Another Post about Cars…

Strangely enough, this is my third post about cars. I’ve never been very interested vehicles, so it’s funny that I keep writing about them…maybe my unconscious mind is trying to tell me something. At least my little brother (a true lover of cars) will be happy 🙂

On Saturday we went to the NADA Auto Show. According to the Kathmandu Post, it’s the one and only car show in the country. See their article here.

They didn’t have any really fancy cars like you might find at an American car show, but it was nice to see some of the vehicles up close. The motorcycles were definitely the best part. Here I am next to my favorite one…

We also sat inside a Nano, an Indian-made car that costs a little over 2,100 dollars without Nepali tax. I really like small cars, but I haven’t heard great things about the Nano. Apparently they tend to catch on fire, and the car we tried out was pretty cheaply made. We all thought it felt a little like a tempo, a small Nepali taxi (sort of similar to an Indian tuktuk). I guess we won’t be getting a Nano anytime soon.

On the way home, we ate taas at TaasGhar (meaning ‘taas house’), a restaurant in New Baneshwor. Taas is a Nepali meat dish that originated in Chitwan, an area in Southern Nepal. Here is the cook frying up the mutton…

And here’s what they brought to our table…

                                                          From left to right is mulako achaar (pickled radish), taas, and some fresh kaakro (cucumber) and gajar (carot). On the bottom is murai (puffed rice) with jhura (fried spices) that include turmeric, cumin, ginger, garlic, onion and others.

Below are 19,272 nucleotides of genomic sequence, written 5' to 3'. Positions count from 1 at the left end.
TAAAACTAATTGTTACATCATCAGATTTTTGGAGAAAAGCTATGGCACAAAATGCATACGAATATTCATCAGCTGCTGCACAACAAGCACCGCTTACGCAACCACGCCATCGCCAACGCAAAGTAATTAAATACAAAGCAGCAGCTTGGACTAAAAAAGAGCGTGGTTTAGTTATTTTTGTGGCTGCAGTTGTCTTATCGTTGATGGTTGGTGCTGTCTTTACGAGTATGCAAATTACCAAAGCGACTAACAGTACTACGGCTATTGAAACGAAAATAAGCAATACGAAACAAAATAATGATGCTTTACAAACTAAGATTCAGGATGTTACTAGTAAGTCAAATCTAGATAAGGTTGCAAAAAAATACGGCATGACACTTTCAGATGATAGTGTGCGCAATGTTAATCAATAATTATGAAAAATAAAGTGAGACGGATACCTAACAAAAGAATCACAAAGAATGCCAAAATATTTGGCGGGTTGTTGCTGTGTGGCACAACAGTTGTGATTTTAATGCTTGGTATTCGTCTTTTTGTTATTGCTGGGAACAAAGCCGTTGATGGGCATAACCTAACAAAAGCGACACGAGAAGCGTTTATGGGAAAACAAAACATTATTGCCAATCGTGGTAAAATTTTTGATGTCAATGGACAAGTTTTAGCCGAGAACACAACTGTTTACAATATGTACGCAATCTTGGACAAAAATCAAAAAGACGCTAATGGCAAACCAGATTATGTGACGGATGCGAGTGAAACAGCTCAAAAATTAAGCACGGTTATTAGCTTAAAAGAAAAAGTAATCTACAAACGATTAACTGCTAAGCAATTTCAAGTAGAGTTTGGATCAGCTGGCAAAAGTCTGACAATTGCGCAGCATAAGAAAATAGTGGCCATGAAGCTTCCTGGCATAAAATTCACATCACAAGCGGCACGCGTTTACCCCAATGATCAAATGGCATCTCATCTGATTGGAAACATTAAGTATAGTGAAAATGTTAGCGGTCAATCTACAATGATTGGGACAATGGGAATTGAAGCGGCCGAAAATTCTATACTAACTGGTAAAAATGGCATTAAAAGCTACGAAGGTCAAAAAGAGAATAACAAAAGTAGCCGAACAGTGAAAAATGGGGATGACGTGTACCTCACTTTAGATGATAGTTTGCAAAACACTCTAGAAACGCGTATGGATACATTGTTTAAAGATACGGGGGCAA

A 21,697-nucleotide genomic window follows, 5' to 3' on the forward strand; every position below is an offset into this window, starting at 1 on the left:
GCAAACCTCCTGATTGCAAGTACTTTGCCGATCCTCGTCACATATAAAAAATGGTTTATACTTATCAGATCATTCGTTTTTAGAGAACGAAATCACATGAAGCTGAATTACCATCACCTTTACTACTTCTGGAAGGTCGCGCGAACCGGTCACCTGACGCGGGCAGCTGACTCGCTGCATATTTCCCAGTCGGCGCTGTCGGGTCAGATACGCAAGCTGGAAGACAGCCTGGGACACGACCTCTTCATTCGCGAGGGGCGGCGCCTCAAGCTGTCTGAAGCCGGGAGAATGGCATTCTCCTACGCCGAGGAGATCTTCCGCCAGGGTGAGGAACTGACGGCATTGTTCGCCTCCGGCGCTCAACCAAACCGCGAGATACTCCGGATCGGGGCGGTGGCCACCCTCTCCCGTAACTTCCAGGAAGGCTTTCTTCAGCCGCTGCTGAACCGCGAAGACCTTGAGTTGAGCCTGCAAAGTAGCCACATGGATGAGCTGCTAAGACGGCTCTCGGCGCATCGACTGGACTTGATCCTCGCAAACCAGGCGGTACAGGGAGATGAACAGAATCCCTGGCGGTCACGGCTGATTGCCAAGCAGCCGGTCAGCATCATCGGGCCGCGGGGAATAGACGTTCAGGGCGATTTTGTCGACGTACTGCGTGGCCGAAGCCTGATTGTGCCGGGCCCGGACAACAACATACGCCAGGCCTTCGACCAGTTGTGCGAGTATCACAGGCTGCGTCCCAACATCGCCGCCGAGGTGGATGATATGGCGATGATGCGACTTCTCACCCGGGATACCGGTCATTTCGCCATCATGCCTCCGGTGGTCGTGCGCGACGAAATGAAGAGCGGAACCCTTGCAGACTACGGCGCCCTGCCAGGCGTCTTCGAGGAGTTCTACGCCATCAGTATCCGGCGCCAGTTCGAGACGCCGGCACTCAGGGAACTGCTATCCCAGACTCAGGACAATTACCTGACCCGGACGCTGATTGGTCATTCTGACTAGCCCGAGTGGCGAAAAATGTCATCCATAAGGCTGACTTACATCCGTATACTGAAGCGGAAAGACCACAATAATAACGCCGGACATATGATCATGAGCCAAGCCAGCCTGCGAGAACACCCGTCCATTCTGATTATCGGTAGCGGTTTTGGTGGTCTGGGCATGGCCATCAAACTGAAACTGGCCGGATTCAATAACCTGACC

Each piece of meat had a crunchy outer skin and a chewy inside. To eat this dish, you grab some puffed rice, spices, and piece of meat and pop it in your mouth. It was pretty good, but I think I like momo (Nepali dumplings) better.

More on Dhampush

We set out on a Wednesday from Kathmandu and drove until we made it to Dhampush in the late afternoon. The village is above Pokhara along a trekking route that leads to the Annapurna Range.

The View from Dhampush

It was a relief to be outside of the pollution of Kathmandu for a little while.

Dhampush was absolutely beautiful especially when it wasn’t raining. One morning, after getting up at 6:30, we walked outside to this…

The people there were very welcoming, and we got to know one of the women who lives in Dhampush with her son…

Tara and Her Son

She told me that she had had an inter-cast love marriage. She’s Chhetri, and her husband is Rai. Although his parents approved of their marriage, hers didn’t, so she has little contact with them now.

All the rain and wet brought lots of leeches. While growing up, I always thought of these blood-suckers as big, but the ones in Dhampush were very small. They still left a big bite though.

A Leech Bite

In all, I got about 6 leech bites. One of the aunties on the trip told me that leech bites are actually good, that they drain out the cancerous cells, a piece of information that pacified me a bit.